The latest twist in this ongoing saga is an emerging rivalry between two stars of the diplomatic corps: Our Man at the UN, Sir David Hannay and the freshly arrived US envoy, Madeleine Albright.
Sir David is known by his colleagues, not always affectionately, as the Schoolmaster. He could have stepped out of a Gillray cartoon depicting 18th-century English gentlemen - bright eyed, balding, chin out, nose in the air. In manner, he is unmistakably from Whitehall, a natural understudy for Sir Humphrey Appleby. In reality, he is rated extra smart and super competent by his fellow ambassadors; they rank him as one of the most gifted and successful envoys the UN has seen in its near half-century.
He has also been lucky. In part, Sir David owes his diplomatic stardom to a lack of competition, especially from colleagues in the US mission. The last one, Edward Perkins, was chosen by George Bush to be obedient and low key, something that came naturally. They used to say of Perkins that every word he uttered had been cleared in Washington.
Ms Albright is an entirely different person, with an entirely different set of orders. She has the profile of a sparrowhawk and appears ready to sink her talons into the toughest problem of the day - the unravelling of the 'entangling alliances' in Europe, as Thomas Jefferson said of an earlier era. She is a college professor from Georgetown University and well schooled in foreign affairs.
A member of Jimmy Carter's National Security Council, she has been a senior adviser on foreign policy to the Democrats ever since. Mr Clinton made a point of elevating her status by including her in his Cabinet. But how high will her profile be? Will she upstage Sir David?
Before her arrival, Sir David filled the personality vacuum at the Security Council with enthusiasm and expertise, easily dominating the proceedings. His council speeches, though often cutting and even hurtful for some of the less powerful nations, were greatly admired for their clarity and forthrightness, especially when dealing with the complexities of such heavy UN burdens as the former Yugoslavia.
In the corridors or in the doorways of the UN headquarters on Manhattan's East River, Sir David has been the one ambassador always available for the chronically perplexed UN press corps. His impromptu teach-ins on the technicalities of this or that resolution are eagerly sought by journalists because of his endearing patience for their ignorance. 'Look, I'm sorry; I'm sorry. I have already explained that, but if you didn't get it, I'll repeat it.'
He appears as addicted to his pupils as they are to him, often lingering behind the other envoys as they file into the council chamber, inviting reporters to accost him.
Whatever the topic, Bosnia or Cambodia, Somalia or Cyprus, Haiti or Angola, Sir David has regularly offered the best briefing on the block. His 'dipspeak' can be as filled with as much waffle and diplomatic cliche as the next envoy. But television reporters seek him out because he can also speak in perfectly rounded soundbites.
In private, he has a colourful turn of phrase, the distribution of which he attempts to control by gag order. It doesn't work, of course. When he described an especially determined Middle East journalist as a 'corridor terrorist', the phrase inevitably found its way back to the reporter and later appeared on the front page of an Arabic newspaper. After Baroness Thatcher called for bombing Bosnian Serbs, which was a view out of line at the time with the prevailing Foreign Office view, he dismissed her in a private session with journalists as a 'political hasbeen'. That one made Private Eye.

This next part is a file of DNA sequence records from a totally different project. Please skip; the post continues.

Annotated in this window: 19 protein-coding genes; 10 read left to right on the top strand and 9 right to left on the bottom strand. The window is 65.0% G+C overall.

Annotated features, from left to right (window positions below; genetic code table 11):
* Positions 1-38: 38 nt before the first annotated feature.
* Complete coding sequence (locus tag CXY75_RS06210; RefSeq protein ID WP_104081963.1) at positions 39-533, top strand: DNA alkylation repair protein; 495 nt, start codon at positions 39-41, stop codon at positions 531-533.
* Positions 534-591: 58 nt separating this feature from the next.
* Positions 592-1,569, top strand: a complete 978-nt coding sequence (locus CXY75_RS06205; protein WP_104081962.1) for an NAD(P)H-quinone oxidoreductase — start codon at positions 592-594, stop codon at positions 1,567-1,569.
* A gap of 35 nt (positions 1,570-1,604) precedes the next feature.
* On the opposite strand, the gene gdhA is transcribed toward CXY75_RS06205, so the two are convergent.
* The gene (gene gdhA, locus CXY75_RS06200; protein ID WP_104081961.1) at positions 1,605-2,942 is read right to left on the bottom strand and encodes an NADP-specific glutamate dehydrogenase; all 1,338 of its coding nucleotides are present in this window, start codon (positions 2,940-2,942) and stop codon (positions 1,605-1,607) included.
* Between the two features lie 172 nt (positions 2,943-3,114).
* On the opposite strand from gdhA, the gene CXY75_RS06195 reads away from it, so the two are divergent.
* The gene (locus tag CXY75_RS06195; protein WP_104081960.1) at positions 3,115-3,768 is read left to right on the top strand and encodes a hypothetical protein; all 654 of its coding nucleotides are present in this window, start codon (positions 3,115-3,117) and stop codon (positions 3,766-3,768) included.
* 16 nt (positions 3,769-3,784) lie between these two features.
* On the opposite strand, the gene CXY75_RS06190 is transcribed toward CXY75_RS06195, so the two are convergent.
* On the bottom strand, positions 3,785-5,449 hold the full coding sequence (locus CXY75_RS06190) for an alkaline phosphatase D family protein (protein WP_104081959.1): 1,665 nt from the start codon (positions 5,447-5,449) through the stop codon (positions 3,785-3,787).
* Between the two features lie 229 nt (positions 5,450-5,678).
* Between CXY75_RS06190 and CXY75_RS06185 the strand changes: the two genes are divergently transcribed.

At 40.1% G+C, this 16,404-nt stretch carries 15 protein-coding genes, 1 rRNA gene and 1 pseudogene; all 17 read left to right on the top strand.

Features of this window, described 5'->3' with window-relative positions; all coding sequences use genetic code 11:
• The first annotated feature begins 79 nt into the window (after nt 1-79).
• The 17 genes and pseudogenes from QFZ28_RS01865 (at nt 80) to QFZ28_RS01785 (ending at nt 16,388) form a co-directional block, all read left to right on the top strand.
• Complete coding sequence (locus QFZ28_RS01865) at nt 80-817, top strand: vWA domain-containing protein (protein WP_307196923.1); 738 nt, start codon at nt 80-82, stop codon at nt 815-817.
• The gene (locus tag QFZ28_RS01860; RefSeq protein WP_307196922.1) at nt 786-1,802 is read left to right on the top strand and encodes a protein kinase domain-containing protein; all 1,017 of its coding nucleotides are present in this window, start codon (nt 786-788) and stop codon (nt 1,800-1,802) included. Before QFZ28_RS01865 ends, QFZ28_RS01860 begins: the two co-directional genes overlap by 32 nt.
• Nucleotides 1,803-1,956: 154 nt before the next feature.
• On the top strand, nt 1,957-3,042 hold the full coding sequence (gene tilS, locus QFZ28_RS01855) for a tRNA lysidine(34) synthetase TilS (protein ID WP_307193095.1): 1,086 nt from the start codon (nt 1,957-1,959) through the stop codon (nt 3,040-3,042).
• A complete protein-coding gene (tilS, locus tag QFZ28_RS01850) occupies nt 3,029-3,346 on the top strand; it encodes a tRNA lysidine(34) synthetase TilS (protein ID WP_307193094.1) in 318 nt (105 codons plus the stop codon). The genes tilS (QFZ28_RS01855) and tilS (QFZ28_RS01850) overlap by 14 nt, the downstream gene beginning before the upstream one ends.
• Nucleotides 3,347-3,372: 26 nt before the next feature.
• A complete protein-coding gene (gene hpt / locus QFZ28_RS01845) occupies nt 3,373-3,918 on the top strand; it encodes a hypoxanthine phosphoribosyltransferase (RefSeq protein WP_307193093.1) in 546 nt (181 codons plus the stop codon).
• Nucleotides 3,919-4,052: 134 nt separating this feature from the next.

As a diplomat, however, Sir David has an unfortunate trait: he can be an intellectual bully. Typical of his caste, which is Winchester and New College, Oxford, he cannot resist using his privileged knowledge and intellect as a sharp instrument. Most of the time his colleagues on the council tolerate it. 'He offends you objectively,' said one. 'Even when he's rude, he's logical.'
The Venezuelan ambassador, Diego Arria, praised Sir David as a debater, but said he was 'sometimes too good for his own good. He tends to hurt people and that detracts from his capacity to lead.'
In the bad old days of the Cold War, what the Venezuelan ambassador or the envoys of the other non-aligned nations thought about the British representative was of little consequence. But times are changing fast at the UN. In recent days, for example, the non-aligned nations briefly asserted themselves on Bosnia by pushing for the creation of so-called 'safe areas' for Muslims.
Leading the non-aligned group is now a crucial part of being the leader of the UN. Ms Albright has grabbed the opportunity. She is the first American ambassador to take the group seriously enough to organise meetings with them twice a month. They could not be more pleased, and Sir David is out of the loop.
On her arrival Ms Albright was handicapped by President Clinton's lack of a firm policy on the Balkans, and forced to concede the lead to
the Europeans, which in effect meant Sir David. But that can't last for ever, and in the meantime Ms Albright is revamping her mission staff, building up her image and emphasising her hotline to the White House. It should be clear
of the bureaucratic static that Sir David has to cope with on his connection to No 10 and, in the end, her line to Clinton is the one that matters most. Stay tuned for 'The Schoolmaster and the College Professor'.Reuse content